Endangered languages are intertwined with world-wide social, physical and mental health issues. I offer three examples:
Endangered Languages #1: The Case of Mayan in Guatemala
An already-available February 2018 issue of The Lancet, a well-known medical journal, has an article concerning endangered languages and the health outcomes of their speakers entitled “Indigenous languages and global health.” The study focuses on Mayan.
The authors, David Flood and Peter Ruhloff, give five reasons why indigenous populations have worse health outcomes than corresponding non-indigenous populations.
Flood and Ruhloff’s first reason speaks to the need for maintaining indigenous languages:
“Language is a key feature of models of health put forth by indigenous people themselves.”
In other words, indigenous people have their own models of well-being, and separating them from their language and their models is bad for their health.
Flood and Ruhloff’s fifth reason speaks directly to my concerns:
“Global health work directly affects the vitality of indigenous languages. More than half of the world’s 6700 languages are expected to become extinct by 2100, a trend which poses an existential threat to the survival of indigenous people. Language loss is driven not by intrinsic linguistic factors but by social determinants of colonialism, oppression, and poverty. In Guatemala, we have argued that the health sector’s inability to deliver health care in Mayan becomes a potent force for language shift, as it demonstrates that highly desirable services are only available to those who speak Spanish, the colonial language. The implementation of linguistically sensitive health care thus can help revitalise indigenous languages by mitigating structural forces underlying language loss” (emphasis mine).
Here is an image by avant-garde Guatemalan artist Regina Jose Galindo dramatizing the loss of native Guatemalan land, which is a counterpart to my concern for the loss of native Guatemalan languages.
I have already written on her work. See: Thanatos and Eros.
Endangered Languages #2: The Case of Native American Languages in British Colombia
In 2007 the journal Cognitive Development published an article with the startling title Aboriginal Knowledge and Youth Suicide Rates by Darcy Hallett, Michael J. Chandler and Christopher E. LaLonde.
Here is the Abstract:
“This brief report details a preliminary investigation into how community-level variability in knowledge of Aboriginal languages related to “band” [tribe]-level measures of youth suicide. In Canada, and, more specifically, in the province of British Columbia (BC), Aboriginal youth suicide rates vary substantially from one community to another. The results reported demonstrate that no only did this simple language-use indictor prove to have predictive power over and above that of six other cultural continuity factors identified in previous research, but also that youth suicide rates effectively dropped to zero in those few communities in which at least half the band members reported a conversational knowledge of their own ‘Native’ language” (emphasis mine).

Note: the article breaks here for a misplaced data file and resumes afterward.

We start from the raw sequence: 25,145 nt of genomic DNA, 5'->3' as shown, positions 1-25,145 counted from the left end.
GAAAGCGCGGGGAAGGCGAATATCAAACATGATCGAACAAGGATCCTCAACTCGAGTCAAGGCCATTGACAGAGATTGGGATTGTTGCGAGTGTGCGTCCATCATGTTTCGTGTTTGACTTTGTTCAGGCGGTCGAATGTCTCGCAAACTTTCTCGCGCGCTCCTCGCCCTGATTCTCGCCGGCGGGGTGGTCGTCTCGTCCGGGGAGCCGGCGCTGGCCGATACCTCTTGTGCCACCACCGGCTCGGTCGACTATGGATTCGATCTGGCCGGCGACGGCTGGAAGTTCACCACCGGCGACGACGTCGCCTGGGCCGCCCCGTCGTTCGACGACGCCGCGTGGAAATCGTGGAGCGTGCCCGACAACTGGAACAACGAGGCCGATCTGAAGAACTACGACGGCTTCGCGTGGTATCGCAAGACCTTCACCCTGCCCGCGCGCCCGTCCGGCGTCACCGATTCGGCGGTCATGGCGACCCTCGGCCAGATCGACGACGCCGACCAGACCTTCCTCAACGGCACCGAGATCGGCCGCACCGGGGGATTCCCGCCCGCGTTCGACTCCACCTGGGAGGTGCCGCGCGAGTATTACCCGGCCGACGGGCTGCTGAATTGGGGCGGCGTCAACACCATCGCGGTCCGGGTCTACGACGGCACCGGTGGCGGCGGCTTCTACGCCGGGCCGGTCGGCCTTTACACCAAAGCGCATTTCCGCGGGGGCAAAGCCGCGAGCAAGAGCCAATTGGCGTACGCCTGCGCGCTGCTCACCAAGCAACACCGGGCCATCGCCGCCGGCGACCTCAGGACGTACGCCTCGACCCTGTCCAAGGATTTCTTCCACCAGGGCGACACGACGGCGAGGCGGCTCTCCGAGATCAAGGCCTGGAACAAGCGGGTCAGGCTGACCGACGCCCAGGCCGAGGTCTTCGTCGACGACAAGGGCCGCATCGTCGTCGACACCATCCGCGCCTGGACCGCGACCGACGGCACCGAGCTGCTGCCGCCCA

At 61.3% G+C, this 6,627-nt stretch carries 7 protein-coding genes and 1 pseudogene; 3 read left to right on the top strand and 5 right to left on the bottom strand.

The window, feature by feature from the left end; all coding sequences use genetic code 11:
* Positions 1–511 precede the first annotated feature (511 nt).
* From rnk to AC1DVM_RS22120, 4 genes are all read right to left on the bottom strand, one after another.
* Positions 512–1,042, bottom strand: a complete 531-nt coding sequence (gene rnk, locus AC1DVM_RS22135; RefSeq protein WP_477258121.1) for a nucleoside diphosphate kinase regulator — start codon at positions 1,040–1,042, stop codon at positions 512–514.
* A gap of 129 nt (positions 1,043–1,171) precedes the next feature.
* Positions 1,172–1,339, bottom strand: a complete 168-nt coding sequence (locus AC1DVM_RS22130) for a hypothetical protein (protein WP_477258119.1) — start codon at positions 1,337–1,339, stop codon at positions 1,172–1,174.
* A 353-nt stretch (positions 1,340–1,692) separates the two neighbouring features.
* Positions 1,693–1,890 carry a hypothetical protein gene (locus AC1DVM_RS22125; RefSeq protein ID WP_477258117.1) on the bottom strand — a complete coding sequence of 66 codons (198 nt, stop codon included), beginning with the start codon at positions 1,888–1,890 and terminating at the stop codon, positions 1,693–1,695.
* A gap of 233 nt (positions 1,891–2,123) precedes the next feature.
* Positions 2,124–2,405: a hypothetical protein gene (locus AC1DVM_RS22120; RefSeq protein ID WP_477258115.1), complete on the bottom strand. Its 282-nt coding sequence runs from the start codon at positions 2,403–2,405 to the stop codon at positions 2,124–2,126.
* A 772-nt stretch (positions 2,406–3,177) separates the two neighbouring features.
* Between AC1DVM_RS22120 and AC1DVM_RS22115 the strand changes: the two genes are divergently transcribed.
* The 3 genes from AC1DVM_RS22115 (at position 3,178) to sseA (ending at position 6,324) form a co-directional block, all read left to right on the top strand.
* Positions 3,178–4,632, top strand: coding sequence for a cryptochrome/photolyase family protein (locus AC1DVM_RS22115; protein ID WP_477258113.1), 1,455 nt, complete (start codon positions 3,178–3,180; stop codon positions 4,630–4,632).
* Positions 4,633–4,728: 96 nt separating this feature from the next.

Question: Why would youth suicide rates drop to zero in communities where the native language still survives?
Answer: Language is about identity.
When a community of speakers is disconnected from their language, they are disconnected from their past, their belief systems, and their own traditional models of health, as Flood and Ruhloff mention above. These speakers will inevitably be stressed. A population under chronic stress is going to suffer health consequences, suicide being the most dramatic of the consequences.
Save the language, save the speaker.
Endangered Languages #3: The Case of Māori in New Zealand
In New Zealand until fairly recently most Māori people spoke Māori as their first language. By the 1980s, however, fewer than 20% of Māori spoke the language well enough to be classed as native speakers. The causes of the decline included the switch from using Māori to using English in schools and increasing urbanization, which disconnected younger generations from their extended families and in particular their grandparents, who traditionally played a large part in family life.The loss of the Māori language came with the loss of connection to their extended families, to their land, to their traditional way of life, beliefs, activities, food. In short, they lost connection to their identity.What we’re now discovering is that with the relative success of the Māori language revival comes an overall improvement in the health of the Māori population.
See also: All My New Zealand Blogs
See also: All My Health Blogs
This post was written by Julie Tetel Andresen